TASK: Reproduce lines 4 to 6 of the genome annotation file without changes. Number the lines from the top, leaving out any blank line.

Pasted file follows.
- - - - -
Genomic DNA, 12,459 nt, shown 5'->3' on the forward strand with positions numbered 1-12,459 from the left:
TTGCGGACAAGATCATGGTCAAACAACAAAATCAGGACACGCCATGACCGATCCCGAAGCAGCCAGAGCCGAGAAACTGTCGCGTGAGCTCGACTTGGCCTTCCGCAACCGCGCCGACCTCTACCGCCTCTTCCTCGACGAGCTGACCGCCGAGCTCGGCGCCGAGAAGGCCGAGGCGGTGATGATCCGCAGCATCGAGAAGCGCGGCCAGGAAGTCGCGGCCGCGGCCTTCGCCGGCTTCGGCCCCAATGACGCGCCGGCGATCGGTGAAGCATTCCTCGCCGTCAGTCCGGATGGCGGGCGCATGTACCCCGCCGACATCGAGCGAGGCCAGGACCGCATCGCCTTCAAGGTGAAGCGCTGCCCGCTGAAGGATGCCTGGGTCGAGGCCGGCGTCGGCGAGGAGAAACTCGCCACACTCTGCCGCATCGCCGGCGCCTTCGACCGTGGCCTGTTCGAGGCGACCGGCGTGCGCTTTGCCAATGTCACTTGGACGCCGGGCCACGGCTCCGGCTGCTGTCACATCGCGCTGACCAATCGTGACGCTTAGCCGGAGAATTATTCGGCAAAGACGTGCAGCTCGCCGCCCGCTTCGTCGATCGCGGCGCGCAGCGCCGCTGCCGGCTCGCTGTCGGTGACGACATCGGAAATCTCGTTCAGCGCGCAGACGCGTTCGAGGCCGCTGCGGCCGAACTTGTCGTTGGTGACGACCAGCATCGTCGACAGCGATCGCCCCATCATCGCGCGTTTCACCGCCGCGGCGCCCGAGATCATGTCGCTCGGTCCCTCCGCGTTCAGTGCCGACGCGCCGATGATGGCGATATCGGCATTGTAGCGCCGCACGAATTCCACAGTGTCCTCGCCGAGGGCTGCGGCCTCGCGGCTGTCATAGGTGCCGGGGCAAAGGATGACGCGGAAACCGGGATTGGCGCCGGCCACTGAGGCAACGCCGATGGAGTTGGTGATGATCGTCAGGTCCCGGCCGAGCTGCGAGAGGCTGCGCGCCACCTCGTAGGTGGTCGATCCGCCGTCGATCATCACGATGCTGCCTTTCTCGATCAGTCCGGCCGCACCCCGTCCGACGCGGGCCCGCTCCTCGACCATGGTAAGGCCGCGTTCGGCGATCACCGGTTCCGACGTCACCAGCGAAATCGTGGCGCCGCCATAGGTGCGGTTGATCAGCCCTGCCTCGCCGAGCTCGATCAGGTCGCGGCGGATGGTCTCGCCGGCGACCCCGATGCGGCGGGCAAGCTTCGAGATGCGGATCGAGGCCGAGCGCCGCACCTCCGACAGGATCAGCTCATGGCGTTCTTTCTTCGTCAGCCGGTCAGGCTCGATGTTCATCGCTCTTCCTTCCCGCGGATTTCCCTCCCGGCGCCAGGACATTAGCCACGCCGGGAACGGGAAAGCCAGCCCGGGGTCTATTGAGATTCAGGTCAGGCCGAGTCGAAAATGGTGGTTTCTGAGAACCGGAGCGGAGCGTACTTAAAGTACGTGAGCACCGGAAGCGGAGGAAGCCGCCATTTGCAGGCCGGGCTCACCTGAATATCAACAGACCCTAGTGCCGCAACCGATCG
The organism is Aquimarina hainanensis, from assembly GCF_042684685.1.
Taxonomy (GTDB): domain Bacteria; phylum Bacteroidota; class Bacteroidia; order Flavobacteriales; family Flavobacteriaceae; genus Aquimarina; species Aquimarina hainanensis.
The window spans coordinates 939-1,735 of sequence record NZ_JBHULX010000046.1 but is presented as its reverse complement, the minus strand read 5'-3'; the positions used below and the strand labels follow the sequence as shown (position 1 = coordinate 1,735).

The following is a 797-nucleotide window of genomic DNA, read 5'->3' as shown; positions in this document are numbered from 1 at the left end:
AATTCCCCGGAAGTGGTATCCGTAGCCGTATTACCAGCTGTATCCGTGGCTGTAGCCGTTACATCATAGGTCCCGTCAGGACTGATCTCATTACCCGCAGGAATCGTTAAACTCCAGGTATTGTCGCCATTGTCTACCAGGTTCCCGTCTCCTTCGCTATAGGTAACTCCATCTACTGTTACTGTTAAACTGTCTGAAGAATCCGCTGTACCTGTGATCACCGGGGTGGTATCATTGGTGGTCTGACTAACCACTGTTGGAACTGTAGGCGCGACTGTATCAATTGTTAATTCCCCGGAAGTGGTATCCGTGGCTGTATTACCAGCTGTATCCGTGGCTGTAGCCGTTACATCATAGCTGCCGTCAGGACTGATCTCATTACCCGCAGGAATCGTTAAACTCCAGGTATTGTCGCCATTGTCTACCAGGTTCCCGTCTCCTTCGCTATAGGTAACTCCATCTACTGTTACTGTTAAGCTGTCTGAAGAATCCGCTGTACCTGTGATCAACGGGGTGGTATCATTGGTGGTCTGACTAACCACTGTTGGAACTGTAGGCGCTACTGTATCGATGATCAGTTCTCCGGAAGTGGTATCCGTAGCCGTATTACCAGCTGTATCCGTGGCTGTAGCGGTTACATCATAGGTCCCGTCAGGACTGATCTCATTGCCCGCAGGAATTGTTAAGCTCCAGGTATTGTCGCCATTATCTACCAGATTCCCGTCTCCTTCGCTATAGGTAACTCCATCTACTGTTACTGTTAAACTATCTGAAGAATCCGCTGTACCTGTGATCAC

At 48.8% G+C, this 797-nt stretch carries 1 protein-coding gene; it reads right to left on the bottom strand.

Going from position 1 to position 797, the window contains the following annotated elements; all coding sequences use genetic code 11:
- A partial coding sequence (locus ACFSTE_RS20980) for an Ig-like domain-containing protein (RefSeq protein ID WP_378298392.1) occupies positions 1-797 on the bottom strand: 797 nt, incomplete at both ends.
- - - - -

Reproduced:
Taxonomy (GTDB): domain Bacteria; phylum Bacteroidota; class Bacteroidia; order Flavobacteriales; family Flavobacteriaceae; genus Aquimarina; species Aquimarina hainanensis.
The window spans coordinates 939-1,735 of sequence record NZ_JBHULX010000046.1 but is presented as its reverse complement, the minus strand read 5'-3'; the positions used below and the strand labels follow the sequence as shown (position 1 = coordinate 1,735).

The following is a 797-nucleotide window of genomic DNA, read 5'->3' as shown; positions in this document are numbered from 1 at the left end: